Why Is Darrell Scott Leaving For The NFL?

TAMPA, FL - NOVEMBER 19: Running back Darrell Scott #3 of the South Florida Bulls rushes upfield against the Miami Hurricanes November 19, 2011 at Raymond James Stadium in Tampa, Florida. Miami won 6 - 3. (Photo by Al Messerschmidt/Getty Images)

I don't understand Darrell Scott's decision to declare for the NFL Draft on several fronts.

First, what exactly has he proven in his college career? He underachieved at Colorado, struggled with his weight and conditioning, transferred to USF, sat out a season, played one year for the Bulls, had a decent campaign, and now he's decided to go pro. There's no history of solid production at all that would make it look like a good idea for him to move on to the next level.

Scott ran for 814 yards and scored a total of six TDs this year, but as Greg Auman has pointed out a couple of times on Twitter, he didn't score any of those against the eight BCS AQ schools that he faced. (He missed the game against Syracuse.) Four of his six TDs came against Florida A&M, which was maybe the biggest talent mismatch in school history. In the eight BCS AQ games he played, he ran for 499 yards, never reached 20 carries, and topped out at 100 yards against Rutgers. Scott isn't a pass-catching back, and he had some trouble hanging on to the ball.

Maybe he would have scored more if the play-calling hadn't been so terrible by the goal line. But he also got to play in an offense that ran the ball a lot differently than the usual NFL offense does. He had much bigger holes to run through than he would in a pro-style offense, and he didn't show a whole lot of pile-pushing, run-guys-over ability. I find it very hard to believe that Scott wouldn't have benefitted from another year of college football.

You might want to compare Scott to Jason Pierre-Paul, who also left USF for the NFL after one season. But there are huge differences. Pierre-Paul was a star in junior college and was a highly sought-after transfer. He got better as the 2009 season went along, and he played well against strong competition. JPP went pro because he was ready and qualified people were telling him he could be a first-round pick. On the other hand, Scott had a middling college career, and Josh Newberg at Bulls 247 has been saying all the way back to the summer that he believed Scott was planning to leave for the NFL after this season, no matter what. Perhaps he's thinking that running backs take such a beating that they don't have a whole lot of time to make money, so he needs to get to the NFL as fast as he can. But he hasn't done much to stand out and make himself draft-worthy, and just because the player thinks he's ready doesn't mean that scouts and NFL personnel managers think the same way.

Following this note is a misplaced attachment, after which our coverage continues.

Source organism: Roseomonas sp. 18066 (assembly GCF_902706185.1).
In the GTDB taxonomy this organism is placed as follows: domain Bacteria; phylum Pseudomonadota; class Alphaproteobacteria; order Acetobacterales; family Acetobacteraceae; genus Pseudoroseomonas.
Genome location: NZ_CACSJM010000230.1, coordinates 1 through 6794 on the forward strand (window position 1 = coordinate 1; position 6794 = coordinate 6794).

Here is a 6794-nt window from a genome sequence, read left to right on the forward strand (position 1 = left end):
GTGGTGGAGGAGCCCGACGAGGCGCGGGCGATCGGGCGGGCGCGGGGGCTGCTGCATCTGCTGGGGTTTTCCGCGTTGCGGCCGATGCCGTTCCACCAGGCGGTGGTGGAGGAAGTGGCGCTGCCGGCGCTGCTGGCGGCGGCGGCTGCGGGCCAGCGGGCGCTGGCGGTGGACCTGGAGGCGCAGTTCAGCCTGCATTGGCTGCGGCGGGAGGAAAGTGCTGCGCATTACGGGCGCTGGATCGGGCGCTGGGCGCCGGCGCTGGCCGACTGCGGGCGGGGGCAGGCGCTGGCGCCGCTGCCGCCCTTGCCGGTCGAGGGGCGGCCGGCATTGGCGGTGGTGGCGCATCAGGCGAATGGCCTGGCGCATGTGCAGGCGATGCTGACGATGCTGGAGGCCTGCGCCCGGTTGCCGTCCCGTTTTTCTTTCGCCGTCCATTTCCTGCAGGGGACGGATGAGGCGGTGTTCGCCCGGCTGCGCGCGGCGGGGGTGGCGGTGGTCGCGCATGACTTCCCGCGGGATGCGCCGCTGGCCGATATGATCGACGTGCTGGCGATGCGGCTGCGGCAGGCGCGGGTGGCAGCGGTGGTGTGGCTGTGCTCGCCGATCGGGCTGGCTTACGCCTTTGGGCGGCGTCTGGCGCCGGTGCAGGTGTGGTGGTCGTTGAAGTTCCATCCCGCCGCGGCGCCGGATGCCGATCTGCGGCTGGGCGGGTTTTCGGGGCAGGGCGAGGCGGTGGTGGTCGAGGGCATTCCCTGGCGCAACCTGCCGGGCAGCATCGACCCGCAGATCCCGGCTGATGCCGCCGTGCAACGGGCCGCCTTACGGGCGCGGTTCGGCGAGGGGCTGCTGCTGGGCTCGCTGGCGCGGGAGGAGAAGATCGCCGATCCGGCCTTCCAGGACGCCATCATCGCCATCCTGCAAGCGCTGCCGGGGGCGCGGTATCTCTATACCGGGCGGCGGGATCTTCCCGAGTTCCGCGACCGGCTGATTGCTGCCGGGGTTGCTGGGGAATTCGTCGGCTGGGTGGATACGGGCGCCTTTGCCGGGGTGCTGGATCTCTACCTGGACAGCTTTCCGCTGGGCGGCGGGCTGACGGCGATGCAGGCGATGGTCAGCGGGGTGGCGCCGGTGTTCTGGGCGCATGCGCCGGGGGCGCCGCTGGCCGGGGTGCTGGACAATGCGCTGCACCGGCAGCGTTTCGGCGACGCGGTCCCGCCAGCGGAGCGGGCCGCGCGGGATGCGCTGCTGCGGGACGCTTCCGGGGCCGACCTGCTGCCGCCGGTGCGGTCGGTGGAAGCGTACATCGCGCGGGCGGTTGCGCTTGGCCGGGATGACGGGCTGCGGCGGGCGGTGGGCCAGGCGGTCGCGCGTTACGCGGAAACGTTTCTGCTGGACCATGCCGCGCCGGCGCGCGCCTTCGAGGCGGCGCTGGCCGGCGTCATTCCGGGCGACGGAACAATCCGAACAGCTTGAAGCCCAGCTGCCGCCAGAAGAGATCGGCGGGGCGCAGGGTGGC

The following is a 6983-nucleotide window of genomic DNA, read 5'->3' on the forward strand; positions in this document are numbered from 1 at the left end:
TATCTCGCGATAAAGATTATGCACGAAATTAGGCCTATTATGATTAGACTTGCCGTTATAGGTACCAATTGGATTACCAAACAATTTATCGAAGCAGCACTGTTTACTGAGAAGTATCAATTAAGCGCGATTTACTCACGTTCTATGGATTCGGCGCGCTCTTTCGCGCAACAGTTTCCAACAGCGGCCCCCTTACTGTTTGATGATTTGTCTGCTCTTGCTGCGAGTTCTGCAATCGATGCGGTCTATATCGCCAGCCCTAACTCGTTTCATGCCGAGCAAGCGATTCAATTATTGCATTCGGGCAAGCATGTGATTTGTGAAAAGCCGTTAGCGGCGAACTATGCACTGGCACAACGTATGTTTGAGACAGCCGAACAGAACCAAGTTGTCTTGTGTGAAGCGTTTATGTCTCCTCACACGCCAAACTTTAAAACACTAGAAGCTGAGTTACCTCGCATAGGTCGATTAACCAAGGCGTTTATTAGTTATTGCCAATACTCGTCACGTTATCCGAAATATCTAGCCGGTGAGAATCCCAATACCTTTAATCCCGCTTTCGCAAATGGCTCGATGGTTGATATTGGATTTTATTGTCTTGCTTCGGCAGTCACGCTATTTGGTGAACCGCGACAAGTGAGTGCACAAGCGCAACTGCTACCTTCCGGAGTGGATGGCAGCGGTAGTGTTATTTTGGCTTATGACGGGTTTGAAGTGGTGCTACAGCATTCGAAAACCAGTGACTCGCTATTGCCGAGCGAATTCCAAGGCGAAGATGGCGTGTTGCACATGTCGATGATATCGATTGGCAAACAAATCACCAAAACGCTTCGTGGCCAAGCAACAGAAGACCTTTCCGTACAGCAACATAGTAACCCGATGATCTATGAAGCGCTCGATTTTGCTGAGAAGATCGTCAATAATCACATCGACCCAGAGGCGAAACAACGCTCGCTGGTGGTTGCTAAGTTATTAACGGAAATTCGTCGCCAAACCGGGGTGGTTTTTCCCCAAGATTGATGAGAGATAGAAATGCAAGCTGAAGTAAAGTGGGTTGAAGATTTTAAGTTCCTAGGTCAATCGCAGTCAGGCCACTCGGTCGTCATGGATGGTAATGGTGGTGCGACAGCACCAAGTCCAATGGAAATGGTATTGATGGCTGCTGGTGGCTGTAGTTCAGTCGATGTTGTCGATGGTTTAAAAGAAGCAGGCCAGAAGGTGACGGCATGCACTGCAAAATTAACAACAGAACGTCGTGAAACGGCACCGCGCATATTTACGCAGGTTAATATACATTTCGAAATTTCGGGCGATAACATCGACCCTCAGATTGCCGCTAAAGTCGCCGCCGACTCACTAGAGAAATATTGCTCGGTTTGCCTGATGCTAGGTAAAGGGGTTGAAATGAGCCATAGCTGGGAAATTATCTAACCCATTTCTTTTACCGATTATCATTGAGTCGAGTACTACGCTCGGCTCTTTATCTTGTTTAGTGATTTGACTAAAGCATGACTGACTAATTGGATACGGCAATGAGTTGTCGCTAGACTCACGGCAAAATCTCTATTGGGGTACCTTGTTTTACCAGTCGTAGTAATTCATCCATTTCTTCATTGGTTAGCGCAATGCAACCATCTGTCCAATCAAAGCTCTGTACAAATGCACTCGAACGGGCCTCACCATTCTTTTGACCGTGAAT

How does Scott compare to last year's crop of early running back entrants? Not well at all. After the jump, I've put together a rundown of all the early entrants to the 2011 NFL Draft at that position, including their stats in 2010 and other relevant notes.

Player School Att. Yards TD Rec. Yards TD Notes
Mark Ingram Alabama 158 847 13 21 283 1 Ran for 1658 yards and 17 TD and had 32 receptions for 334 yards and 3 TD in 2009. Won the 2009 Heisman Trophy.
Ryan Williams Virginia Tech 110 425 9 10 109 1 Was injured and only played in 10 games. Ran for 1655 yards and 21 TDs in 2009.
Mikel Leshoure Illinois 281 1648 17 17 196 3
Jordan Todman Connecticut 334 1642 14 19 106 0 Missed one game. Ran for 1188 yards in 2009.
Stevan Ridley LSU 249 1107 15 11 61 0
Dion Lewis Pittsburgh 219 1034 13 27 216 0 Ran for 1799 yards and 17 TD in 2009.
Jacquizz Rodgers Oregon State 256 1110 14 44 287 3 Ran for 1440 yards and 21 TD, plus 78 receptions for 522 yards and 1 TD in 2009. Ran for 1253 yards and 11 TD in 2008.
John Clay Wisconsin 187 996 14 1 9 0 Ran for 1517 yards and 18 TD in 2009.
Taiwan Jones Eastern Washington 221 1677 14 24 345 3 Missed three games (team played 15).
Jamie Harper Clemson 197 760 7 37 320 3


Scott's college stats don't even come close to most of these players' production while they were in school. Nearly all of them had at least one 1000-yard season, most of them far exceeded that milestone, and several did it more than once. These are largely the results of players who truly had nothing left to prove at the college level and were ready to try their luck in the NFL. All of them were drafted except for Clay, who also had injury issues.

(If you go back a couple more years, practically every early entrant at running back was ready to go pro. That list includes Jahvid Best, Knowshon Moreno, LeSean McCoy, Ryan Mathews, Donald Brown, and Beanie Wells.)

Only Harper is comparable to Scott, and he had a lot of the same issues at Clemson that Scott did in his career -- weight problems, injury issues, and questions about his work ethic. (Shakin' the Southland, SB Nation's Clemson blog, had a bemused reaction when Harper decided to go pro early.) He was drafted by the Titans in the fourth round, only had 17 carries this season, and probably has a marginal NFL future. Best of luck to him... but barring a surge up the draft boards during workout season and the combine, so does Darrell Scott.

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